Lost in Translation
- Bill Murray as Bob Harris
- Scarlett Johansson as Charlotte
- Giovanni Ribisi as John
A bittersweet and moving drama, etched with comedy and pathos from Sofia Coppola, Lost in Translation makes for a beautifully crafted and thought-provoking movie of alienation and connection. Featuring two beautifully subtle and captivating performances from Bill Murray and Scarlett Johansson, Lost in Translation is a movie to treasure for its quiet and engaging impact.
Bob Harris is a middle-aged, washed-up actor who has journeyed to Tokyo, Japan to shoot a whiskey commercial. Completely alienated as he doesn’t understand the language and blue because of his directionless existence( that includes estrangement from his wife and kids), Bob is lost in a sea of uncertainty and slowly drowning. Meanwhile, a young woman named Charlotte, fresh out of Yale and newly married, is also in Tokyo and the same hotel. She too feels ignored and questioning of herself, as her inattentive photographer husband John seems to care more about his career than her. Charlotte is left to her own devices, yet can’t shake the instability and indecision of her life. Both jet lagged and struggling with insomnia, Bob and Charlotte meet one night in the hotel bar. Despite them being different in more ways than one, they begin to forge a friendship that opens their eyes to something more positive and worthwhile. Through their encounters, both of the humorous and heartfelt variety, and the deep bond that they form, Bob and Charlotte are able to face the challenges of life and consider that it actually be something wonderful if they look closer.
Sofia Coppola strikingly yet subtly directs and writes this wonderful movie, capturing an honesty and heartfelt story of two unlikely soul mates finding solace in each other’s company. Her rendering of their existences as troubled and searching is nicely complimented by a good dose of humour. It straddles the line between comedy and drama, without sacrificing any of the poignant or bittersweet angles of the tale. Coppola displays a quiet confidence and her measured approach with both her directing and script is notably transfixing. Loneliness and a feeling of not belonging are heightened by the culture shock of the Japanese setting and the visuals of large buildings that dwarf Bob and Charlotte. And talking of visuals, they are simply sublime and have real substance in framing the central duo as isolated and fish out of water. The lighting scheme, gold hues and often a certain blue, highlights both the melancholia of their situations and the often nighttime confessions that each shares along the way of their bond. A certain shimmer is found in the cinematography too, hinting at their may be a chance of hope for both the listless souls in Lost in Translation. And the way that Japan is used is gorgeous, utilizing the beauty and scope of the country to its advantage. Crucially and one of the instruments that really made me appreciate Lost in Translation, was that although an emotional feeling is generated between Bob and Charlotte, it doesn’t lead to a love affair. So many Hollywood films go for the obvious and expected when you have a film about two people unintentionally connecting, thankfully Lost in Translation doesn’t fall into that trap. An atmospheric and ambient soundtrack is the ideal companion to the film, soaking it in a layer of hope, escape and pathos.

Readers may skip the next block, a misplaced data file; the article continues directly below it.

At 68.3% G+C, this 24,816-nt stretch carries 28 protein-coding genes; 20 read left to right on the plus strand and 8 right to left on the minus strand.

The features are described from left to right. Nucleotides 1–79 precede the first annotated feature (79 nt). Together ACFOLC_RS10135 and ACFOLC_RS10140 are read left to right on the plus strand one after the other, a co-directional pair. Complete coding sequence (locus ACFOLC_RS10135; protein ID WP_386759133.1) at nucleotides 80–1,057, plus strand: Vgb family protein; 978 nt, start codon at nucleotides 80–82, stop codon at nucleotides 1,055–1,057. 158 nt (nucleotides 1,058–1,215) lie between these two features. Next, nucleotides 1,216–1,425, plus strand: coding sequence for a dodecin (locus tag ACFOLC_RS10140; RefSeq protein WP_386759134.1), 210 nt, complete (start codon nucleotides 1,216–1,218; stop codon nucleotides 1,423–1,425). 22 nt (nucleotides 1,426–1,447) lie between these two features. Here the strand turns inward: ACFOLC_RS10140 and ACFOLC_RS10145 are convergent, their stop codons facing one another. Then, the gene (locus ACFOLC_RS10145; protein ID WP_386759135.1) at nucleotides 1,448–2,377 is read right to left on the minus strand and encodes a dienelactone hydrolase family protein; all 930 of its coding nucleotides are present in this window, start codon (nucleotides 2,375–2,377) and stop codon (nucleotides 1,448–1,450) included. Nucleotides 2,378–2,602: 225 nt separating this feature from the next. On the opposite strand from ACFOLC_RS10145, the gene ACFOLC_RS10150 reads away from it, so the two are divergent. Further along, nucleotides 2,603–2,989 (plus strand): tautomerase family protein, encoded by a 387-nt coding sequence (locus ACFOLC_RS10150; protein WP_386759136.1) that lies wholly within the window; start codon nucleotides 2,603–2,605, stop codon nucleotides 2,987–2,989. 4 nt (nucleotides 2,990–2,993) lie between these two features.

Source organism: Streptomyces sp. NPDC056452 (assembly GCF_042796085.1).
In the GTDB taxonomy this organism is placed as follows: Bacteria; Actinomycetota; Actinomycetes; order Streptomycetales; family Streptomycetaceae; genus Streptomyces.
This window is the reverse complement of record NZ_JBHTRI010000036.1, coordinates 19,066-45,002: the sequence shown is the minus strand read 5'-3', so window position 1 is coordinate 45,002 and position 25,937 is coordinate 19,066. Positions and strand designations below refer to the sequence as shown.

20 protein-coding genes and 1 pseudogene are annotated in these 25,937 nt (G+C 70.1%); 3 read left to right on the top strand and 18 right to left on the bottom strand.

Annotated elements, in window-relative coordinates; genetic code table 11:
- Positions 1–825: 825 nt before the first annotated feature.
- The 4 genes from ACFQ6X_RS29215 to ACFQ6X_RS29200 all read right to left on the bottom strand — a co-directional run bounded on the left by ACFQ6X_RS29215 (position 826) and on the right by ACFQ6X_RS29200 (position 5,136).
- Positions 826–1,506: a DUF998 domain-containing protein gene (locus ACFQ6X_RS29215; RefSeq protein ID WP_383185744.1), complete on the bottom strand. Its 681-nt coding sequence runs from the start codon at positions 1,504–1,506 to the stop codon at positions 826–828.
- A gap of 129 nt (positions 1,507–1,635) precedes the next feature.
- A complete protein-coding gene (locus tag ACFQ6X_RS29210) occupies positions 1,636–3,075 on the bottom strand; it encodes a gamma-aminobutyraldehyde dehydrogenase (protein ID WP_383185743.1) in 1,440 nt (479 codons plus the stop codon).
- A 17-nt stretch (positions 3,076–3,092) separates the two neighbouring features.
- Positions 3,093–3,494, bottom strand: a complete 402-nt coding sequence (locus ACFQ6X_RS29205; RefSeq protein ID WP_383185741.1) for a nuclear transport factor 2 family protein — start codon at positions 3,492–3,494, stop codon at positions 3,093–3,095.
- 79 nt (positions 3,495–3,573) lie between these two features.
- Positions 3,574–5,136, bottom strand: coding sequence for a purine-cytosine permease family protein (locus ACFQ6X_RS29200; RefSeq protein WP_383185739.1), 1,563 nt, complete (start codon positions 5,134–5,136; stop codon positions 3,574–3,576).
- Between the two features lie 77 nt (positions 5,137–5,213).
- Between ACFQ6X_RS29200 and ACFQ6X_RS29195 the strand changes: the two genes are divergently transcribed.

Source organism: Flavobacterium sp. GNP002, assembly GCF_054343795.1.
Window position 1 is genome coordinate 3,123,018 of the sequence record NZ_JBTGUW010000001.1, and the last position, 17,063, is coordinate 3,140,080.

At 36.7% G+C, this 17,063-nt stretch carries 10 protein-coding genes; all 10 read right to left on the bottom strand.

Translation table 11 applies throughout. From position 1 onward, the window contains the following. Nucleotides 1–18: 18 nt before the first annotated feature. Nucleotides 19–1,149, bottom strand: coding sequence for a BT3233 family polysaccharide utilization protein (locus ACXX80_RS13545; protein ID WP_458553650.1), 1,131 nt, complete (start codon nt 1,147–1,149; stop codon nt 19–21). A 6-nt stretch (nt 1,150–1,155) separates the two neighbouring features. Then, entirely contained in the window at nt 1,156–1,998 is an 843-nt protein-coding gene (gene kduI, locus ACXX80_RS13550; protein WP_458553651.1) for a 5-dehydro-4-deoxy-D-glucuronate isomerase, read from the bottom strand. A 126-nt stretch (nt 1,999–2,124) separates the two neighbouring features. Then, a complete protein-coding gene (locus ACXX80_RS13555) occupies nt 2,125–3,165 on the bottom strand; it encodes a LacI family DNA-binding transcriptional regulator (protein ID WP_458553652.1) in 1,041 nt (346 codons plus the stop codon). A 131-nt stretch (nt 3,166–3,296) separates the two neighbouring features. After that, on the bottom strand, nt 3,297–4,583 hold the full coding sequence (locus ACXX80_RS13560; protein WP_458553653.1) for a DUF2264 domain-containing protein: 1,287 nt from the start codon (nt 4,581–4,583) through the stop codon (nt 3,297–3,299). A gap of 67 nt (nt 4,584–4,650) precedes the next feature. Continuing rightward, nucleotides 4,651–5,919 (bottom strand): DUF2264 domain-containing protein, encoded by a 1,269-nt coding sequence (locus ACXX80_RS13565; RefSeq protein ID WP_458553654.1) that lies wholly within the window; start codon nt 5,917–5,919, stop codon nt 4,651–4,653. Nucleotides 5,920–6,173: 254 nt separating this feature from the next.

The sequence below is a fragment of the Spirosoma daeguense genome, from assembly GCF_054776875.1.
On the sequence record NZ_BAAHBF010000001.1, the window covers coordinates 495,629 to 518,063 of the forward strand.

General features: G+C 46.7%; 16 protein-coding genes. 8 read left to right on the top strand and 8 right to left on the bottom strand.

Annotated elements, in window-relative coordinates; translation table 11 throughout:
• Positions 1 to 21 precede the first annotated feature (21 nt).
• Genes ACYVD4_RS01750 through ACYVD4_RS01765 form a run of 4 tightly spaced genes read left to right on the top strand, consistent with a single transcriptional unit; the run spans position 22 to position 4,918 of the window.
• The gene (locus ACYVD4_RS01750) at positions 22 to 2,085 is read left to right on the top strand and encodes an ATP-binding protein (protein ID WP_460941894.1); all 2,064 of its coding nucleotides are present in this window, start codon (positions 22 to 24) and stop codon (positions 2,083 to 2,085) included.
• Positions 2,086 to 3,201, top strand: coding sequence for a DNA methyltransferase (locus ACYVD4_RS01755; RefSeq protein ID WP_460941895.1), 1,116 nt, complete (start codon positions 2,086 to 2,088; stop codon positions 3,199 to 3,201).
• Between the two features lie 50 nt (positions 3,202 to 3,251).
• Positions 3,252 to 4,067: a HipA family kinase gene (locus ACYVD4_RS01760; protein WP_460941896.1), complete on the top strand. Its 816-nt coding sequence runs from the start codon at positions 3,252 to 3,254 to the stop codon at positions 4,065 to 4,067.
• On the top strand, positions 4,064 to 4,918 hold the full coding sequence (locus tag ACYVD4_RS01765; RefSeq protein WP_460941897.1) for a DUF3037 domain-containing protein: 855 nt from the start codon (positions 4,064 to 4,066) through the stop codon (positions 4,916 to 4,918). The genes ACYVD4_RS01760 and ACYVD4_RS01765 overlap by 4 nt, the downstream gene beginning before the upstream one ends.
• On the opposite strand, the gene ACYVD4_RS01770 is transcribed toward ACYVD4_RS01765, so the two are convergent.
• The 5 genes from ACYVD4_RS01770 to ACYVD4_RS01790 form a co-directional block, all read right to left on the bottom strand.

The acting in Lost in Translation is a definite high point of an already impressive movie. Bill Murray turns in a restrained yet subtly expressive portrayal of tired loneliness and the want to experience something. Moving from deadpan comedy to sensitive depth, Murray is at some of his best as the sympathetic Bob, searching for something hopeful to come along. All it takes is just the slightest movement of his eyes and face, and you know all there is to know about the character, down to the fact that Murray plays him so stunningly. Equally as good is Scarlett Johansson, who despite only being 17 at the time of filming, contributed a mature and exquisitely subtle performance. Finding nuance, humour and melancholy in Charlotte, Johansson holds her own and is mesmerising to watch. What makes their portrayals so beautiful is the little moments of quietly suggesting thoughts and dreams, achieved with the most simple yet meaningful ways. The two boast a believable rapport with each other, discovering a platonic yet still caring need for the companionship to combat the alienation of their respective lives. Giovanni Ribisi, who previously narrated The Virgin Suicides, appears as Charlotte’s busy husband, whose hipster attitude and blatant lack of concern have you seeing why she wants to find something close to connection.
Evocative, soulful and charming, Lost in Translation is a triumph for both Sofia Coppola and main actors, Bill Murray and Scarlett Johansson. Together, they create a touching film about unexpectedly finding someone to relate too and escaping from the pressures of life while facing up to some of them.